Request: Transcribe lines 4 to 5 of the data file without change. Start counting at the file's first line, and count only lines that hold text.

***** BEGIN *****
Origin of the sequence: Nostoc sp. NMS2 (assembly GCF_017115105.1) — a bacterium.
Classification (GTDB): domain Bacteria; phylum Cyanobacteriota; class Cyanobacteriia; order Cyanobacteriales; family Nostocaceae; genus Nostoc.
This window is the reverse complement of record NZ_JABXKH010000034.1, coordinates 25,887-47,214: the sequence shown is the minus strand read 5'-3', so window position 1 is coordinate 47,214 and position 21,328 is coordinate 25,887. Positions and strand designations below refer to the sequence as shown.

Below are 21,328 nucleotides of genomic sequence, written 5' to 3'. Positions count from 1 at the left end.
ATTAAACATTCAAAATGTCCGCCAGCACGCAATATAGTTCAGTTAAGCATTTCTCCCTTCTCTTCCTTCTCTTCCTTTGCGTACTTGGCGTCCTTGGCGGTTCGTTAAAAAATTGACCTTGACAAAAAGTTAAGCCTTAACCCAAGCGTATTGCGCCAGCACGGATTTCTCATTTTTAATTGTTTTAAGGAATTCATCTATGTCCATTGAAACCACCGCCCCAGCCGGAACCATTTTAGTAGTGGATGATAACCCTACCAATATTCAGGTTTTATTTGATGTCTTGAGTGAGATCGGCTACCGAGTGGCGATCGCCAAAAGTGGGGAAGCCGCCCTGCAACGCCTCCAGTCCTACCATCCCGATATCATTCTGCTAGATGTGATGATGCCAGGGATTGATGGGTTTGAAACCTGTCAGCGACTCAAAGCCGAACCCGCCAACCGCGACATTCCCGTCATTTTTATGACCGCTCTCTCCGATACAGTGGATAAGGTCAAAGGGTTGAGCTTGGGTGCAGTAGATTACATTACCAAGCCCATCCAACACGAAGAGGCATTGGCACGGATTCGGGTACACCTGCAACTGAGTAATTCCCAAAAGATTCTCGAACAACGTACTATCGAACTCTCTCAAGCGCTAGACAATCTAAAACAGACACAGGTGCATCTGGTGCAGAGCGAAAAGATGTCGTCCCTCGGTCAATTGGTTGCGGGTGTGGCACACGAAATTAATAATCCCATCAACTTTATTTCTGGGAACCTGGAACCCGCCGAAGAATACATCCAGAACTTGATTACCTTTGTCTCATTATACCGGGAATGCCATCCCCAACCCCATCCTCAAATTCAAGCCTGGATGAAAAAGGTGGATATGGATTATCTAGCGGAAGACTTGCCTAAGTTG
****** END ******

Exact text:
Below are 21,328 nucleotides of genomic sequence, written 5' to 3'. Positions count from 1 at the left end.
ATTAAACATTCAAAATGTCCGCCAGCACGCAATATAGTTCAGTTAAGCATTTCTCCCTTCTCTTCCTTCTCTTCCTTTGCGTACTTGGCGTCCTTGGCGGTTCGTTAAAAAATTGACCTTGACAAAAAGTTAAGCCTTAACCCAAGCGTATTGCGCCAGCACGGATTTCTCATTTTTAATTGTTTTAAGGAATTCATCTATGTCCATTGAAACCACCGCCCCAGCCGGAACCATTTTAGTAGTGGATGATAACCCTACCAATATTCAGGTTTTATTTGATGTCTTGAGTGAGATCGGCTACCGAGTGGCGATCGCCAAAAGTGGGGAAGCCGCCCTGCAACGCCTCCAGTCCTACCATCCCGATATCATTCTGCTAGATGTGATGATGCCAGGGATTGATGGGTTTGAAACCTGTCAGCGACTCAAAGCCGAACCCGCCAACCGCGACATTCCCGTCATTTTTATGACCGCTCTCTCCGATACAGTGGATAAGGTCAAAGGGTTGAGCTTGGGTGCAGTAGATTACATTACCAAGCCCATCCAACACGAAGAGGCATTGGCACGGATTCGGGTACACCTGCAACTGAGTAATTCCCAAAAGATTCTCGAACAACGTACTATCGAACTCTCTCAAGCGCTAGACAATCTAAAACAGACACAGGTGCATCTGGTGCAGAGCGAAAAGATGTCGTCCCTCGGTCAATTGGTTGCGGGTGTGGCACACGAAATTAATAATCCCATCAACTTTATTTCTGGGAACCTGGAACCCGCCGAAGAATACATCCAGAACTTGATTACCTTTGTCTCATTATACCGGGAATGCCATCCCCAACCCCATCCTCAAATTCAAGCCTGGATGAAAAAGGTGGATATGGATTATCTAGCGGAAGACTTGCCTAAGTTG